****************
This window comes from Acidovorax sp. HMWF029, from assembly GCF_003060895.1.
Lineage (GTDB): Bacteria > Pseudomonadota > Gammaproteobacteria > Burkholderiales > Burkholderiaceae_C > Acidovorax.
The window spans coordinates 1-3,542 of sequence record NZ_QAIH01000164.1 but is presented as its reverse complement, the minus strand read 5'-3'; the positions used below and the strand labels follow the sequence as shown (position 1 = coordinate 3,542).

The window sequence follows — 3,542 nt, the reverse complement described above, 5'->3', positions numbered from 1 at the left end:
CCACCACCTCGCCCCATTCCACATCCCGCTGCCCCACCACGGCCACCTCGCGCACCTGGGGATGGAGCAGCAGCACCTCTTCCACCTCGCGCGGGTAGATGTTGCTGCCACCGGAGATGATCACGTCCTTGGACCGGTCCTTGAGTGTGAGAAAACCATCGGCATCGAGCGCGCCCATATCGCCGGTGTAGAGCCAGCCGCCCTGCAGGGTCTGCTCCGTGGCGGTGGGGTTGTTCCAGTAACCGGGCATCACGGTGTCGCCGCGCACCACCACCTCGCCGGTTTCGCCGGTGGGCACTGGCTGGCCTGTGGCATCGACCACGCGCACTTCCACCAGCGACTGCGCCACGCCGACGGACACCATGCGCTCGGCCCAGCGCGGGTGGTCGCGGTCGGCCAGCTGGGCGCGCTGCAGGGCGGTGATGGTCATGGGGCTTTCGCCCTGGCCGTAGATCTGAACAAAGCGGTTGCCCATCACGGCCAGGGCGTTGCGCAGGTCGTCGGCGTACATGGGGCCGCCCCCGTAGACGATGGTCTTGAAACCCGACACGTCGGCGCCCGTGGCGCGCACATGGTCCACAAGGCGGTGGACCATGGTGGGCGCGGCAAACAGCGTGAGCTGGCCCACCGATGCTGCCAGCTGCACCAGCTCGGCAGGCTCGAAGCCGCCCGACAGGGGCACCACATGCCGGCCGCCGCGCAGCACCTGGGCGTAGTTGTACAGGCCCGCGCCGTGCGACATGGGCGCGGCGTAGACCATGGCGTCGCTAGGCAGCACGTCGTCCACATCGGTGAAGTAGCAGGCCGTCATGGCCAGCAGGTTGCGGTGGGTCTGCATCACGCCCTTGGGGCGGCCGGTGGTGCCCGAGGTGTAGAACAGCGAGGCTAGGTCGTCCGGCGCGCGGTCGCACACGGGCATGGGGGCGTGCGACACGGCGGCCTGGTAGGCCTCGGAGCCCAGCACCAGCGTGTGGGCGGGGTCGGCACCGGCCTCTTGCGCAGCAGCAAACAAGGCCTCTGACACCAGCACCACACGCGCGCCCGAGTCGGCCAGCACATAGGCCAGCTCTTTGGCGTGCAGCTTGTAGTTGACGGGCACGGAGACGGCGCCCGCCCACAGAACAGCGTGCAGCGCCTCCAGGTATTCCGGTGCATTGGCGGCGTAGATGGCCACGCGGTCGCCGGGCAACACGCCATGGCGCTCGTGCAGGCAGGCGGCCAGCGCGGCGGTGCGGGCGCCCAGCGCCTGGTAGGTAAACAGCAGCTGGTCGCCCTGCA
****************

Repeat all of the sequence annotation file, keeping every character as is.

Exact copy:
This window comes from Acidovorax sp. HMWF029, from assembly GCF_003060895.1.
Lineage (GTDB): Bacteria > Pseudomonadota > Gammaproteobacteria > Burkholderiales > Burkholderiaceae_C > Acidovorax.
The window spans coordinates 1-3,542 of sequence record NZ_QAIH01000164.1 but is presented as its reverse complement, the minus strand read 5'-3'; the positions used below and the strand labels follow the sequence as shown (position 1 = coordinate 3,542).

The window sequence follows — 3,542 nt, the reverse complement described above, 5'->3', positions numbered from 1 at the left end:
CCACCACCTCGCCCCATTCCACATCCCGCTGCCCCACCACGGCCACCTCGCGCACCTGGGGATGGAGCAGCAGCACCTCTTCCACCTCGCGCGGGTAGATGTTGCTGCCACCGGAGATGATCACGTCCTTGGACCGGTCCTTGAGTGTGAGAAAACCATCGGCATCGAGCGCGCCCATATCGCCGGTGTAGAGCCAGCCGCCCTGCAGGGTCTGCTCCGTGGCGGTGGGGTTGTTCCAGTAACCGGGCATCACGGTGTCGCCGCGCACCACCACCTCGCCGGTTTCGCCGGTGGGCACTGGCTGGCCTGTGGCATCGACCACGCGCACTTCCACCAGCGACTGCGCCACGCCGACGGACACCATGCGCTCGGCCCAGCGCGGGTGGTCGCGGTCGGCCAGCTGGGCGCGCTGCAGGGCGGTGATGGTCATGGGGCTTTCGCCCTGGCCGTAGATCTGAACAAAGCGGTTGCCCATCACGGCCAGGGCGTTGCGCAGGTCGTCGGCGTACATGGGGCCGCCCCCGTAGACGATGGTCTTGAAACCCGACACGTCGGCGCCCGTGGCGCGCACATGGTCCACAAGGCGGTGGACCATGGTGGGCGCGGCAAACAGCGTGAGCTGGCCCACCGATGCTGCCAGCTGCACCAGCTCGGCAGGCTCGAAGCCGCCCGACAGGGGCACCACATGCCGGCCGCCGCGCAGCACCTGGGCGTAGTTGTACAGGCCCGCGCCGTGCGACATGGGCGCGGCGTAGACCATGGCGTCGCTAGGCAGCACGTCGTCCACATCGGTGAAGTAGCAGGCCGTCATGGCCAGCAGGTTGCGGTGGGTCTGCATCACGCCCTTGGGGCGGCCGGTGGTGCCCGAGGTGTAGAACAGCGAGGCTAGGTCGTCCGGCGCGCGGTCGCACACGGGCATGGGGGCGTGCGACACGGCGGCCTGGTAGGCCTCGGAGCCCAGCACCAGCGTGTGGGCGGGGTCGGCACCGGCCTCTTGCGCAGCAGCAAACAAGGCCTCTGACACCAGCACCACACGCGCGCCCGAGTCGGCCAGCACATAGGCCAGCTCTTTGGCGTGCAGCTTGTAGTTGACGGGCACGGAGACGGCGCCCGCCCACAGAACAGCGTGCAGCGCCTCCAGGTATTCCGGTGCATTGGCGGCGTAGATGGCCACGCGGTCGCCGGGCAACACGCCATGGCGCTCGTGCAGGCAGGCGGCCAGCGCGGCGGTGCGGGCGCCCAGCGCCTGGTAGGTAAACAGCAGCTGGTCGCCCTGCA